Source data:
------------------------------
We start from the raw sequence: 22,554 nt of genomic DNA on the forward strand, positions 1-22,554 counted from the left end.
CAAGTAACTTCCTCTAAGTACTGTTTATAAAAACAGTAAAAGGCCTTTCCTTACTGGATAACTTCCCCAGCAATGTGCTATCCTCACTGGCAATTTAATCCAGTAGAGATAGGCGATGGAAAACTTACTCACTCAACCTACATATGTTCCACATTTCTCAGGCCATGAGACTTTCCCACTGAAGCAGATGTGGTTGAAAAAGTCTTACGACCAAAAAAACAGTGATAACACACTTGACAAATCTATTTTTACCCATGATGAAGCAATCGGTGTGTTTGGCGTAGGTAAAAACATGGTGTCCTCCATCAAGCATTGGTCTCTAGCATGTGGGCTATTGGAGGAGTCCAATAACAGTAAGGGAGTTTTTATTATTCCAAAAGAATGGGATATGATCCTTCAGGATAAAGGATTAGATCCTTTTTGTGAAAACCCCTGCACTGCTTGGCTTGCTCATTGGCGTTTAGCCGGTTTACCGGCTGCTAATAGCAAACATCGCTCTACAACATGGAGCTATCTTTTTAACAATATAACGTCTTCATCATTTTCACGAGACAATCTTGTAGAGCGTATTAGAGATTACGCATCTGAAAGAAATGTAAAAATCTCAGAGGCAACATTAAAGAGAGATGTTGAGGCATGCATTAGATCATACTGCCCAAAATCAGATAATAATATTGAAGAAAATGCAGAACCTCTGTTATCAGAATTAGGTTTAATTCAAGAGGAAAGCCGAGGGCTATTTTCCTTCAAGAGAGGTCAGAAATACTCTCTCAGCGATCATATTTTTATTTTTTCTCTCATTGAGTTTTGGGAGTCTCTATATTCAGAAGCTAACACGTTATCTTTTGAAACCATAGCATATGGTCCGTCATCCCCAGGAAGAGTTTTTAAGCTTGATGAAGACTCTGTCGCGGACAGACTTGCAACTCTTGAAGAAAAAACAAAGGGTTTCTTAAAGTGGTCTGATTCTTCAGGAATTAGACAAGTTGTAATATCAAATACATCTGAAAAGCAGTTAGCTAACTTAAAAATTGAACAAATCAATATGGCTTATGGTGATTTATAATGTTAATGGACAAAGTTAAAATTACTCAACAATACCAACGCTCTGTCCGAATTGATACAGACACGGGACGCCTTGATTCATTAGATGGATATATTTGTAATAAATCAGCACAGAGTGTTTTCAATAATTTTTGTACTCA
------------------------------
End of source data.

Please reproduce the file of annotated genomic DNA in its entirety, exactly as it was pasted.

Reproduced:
We start from the raw sequence: 22,554 nt of genomic DNA on the forward strand, positions 1-22,554 counted from the left end.
CAAGTAACTTCCTCTAAGTACTGTTTATAAAAACAGTAAAAGGCCTTTCCTTACTGGATAACTTCCCCAGCAATGTGCTATCCTCACTGGCAATTTAATCCAGTAGAGATAGGCGATGGAAAACTTACTCACTCAACCTACATATGTTCCACATTTCTCAGGCCATGAGACTTTCCCACTGAAGCAGATGTGGTTGAAAAAGTCTTACGACCAAAAAAACAGTGATAACACACTTGACAAATCTATTTTTACCCATGATGAAGCAATCGGTGTGTTTGGCGTAGGTAAAAACATGGTGTCCTCCATCAAGCATTGGTCTCTAGCATGTGGGCTATTGGAGGAGTCCAATAACAGTAAGGGAGTTTTTATTATTCCAAAAGAATGGGATATGATCCTTCAGGATAAAGGATTAGATCCTTTTTGTGAAAACCCCTGCACTGCTTGGCTTGCTCATTGGCGTTTAGCCGGTTTACCGGCTGCTAATAGCAAACATCGCTCTACAACATGGAGCTATCTTTTTAACAATATAACGTCTTCATCATTTTCACGAGACAATCTTGTAGAGCGTATTAGAGATTACGCATCTGAAAGAAATGTAAAAATCTCAGAGGCAACATTAAAGAGAGATGTTGAGGCATGCATTAGATCATACTGCCCAAAATCAGATAATAATATTGAAGAAAATGCAGAACCTCTGTTATCAGAATTAGGTTTAATTCAAGAGGAAAGCCGAGGGCTATTTTCCTTCAAGAGAGGTCAGAAATACTCTCTCAGCGATCATATTTTTATTTTTTCTCTCATTGAGTTTTGGGAGTCTCTATATTCAGAAGCTAACACGTTATCTTTTGAAACCATAGCATATGGTCCGTCATCCCCAGGAAGAGTTTTTAAGCTTGATGAAGACTCTGTCGCGGACAGACTTGCAACTCTTGAAGAAAAAACAAAGGGTTTCTTAAAGTGGTCTGATTCTTCAGGAATTAGACAAGTTGTAATATCAAATACATCTGAAAAGCAGTTAGCTAACTTAAAAATTGAACAAATCAATATGGCTTATGGTGATTTATAATGTTAATGGACAAAGTTAAAATTACTCAACAATACCAACGCTCTGTCCGAATTGATACAGACACGGGACGCCTTGATTCATTAGATGGATATATTTGTAATAAATCAGCACAGAGTGTTTTCAATAATTTTTGTACTCA